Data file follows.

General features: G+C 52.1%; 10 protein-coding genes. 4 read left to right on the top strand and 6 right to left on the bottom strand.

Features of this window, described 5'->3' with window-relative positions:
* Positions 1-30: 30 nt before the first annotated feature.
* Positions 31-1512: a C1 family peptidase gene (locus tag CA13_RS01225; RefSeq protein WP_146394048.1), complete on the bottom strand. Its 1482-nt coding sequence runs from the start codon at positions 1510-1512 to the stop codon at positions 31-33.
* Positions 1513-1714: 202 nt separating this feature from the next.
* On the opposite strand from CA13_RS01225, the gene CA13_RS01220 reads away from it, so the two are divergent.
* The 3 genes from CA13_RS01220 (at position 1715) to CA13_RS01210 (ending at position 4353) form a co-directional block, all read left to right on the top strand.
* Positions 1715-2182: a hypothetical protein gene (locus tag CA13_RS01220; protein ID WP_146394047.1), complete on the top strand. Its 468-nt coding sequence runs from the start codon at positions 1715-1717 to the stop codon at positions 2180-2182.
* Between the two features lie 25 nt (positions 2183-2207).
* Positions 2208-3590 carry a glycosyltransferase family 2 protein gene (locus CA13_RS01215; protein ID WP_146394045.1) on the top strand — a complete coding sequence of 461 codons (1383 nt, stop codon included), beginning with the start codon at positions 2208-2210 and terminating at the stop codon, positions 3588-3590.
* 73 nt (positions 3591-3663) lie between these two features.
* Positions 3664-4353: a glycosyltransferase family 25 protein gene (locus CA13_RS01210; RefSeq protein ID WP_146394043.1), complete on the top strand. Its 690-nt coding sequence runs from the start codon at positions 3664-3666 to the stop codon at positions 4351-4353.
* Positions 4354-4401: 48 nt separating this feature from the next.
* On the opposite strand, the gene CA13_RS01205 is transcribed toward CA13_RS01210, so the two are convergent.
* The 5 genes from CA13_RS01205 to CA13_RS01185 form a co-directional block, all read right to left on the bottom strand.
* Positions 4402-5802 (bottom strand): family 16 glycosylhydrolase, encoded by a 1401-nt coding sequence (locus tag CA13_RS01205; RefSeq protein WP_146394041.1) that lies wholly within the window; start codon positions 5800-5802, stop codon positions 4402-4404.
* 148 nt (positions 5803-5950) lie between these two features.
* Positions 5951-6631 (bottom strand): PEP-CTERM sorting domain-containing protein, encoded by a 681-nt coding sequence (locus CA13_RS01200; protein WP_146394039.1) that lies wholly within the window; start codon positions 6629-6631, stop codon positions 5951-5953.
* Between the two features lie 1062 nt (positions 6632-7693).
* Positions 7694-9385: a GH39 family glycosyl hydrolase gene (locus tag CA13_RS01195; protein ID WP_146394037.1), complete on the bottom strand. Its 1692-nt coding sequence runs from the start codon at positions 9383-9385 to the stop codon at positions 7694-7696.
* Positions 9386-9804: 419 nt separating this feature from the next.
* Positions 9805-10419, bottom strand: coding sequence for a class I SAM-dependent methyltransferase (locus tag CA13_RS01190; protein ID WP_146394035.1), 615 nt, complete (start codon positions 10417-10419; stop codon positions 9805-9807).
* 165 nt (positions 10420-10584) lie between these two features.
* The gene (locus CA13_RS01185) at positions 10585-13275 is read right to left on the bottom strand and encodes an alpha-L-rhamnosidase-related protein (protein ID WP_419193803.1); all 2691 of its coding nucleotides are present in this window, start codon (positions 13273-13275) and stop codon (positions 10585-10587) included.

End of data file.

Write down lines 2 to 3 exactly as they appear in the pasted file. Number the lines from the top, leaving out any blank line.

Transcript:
Features of this window, described 5'->3' with window-relative positions:
* Positions 1-30: 30 nt before the first annotated feature.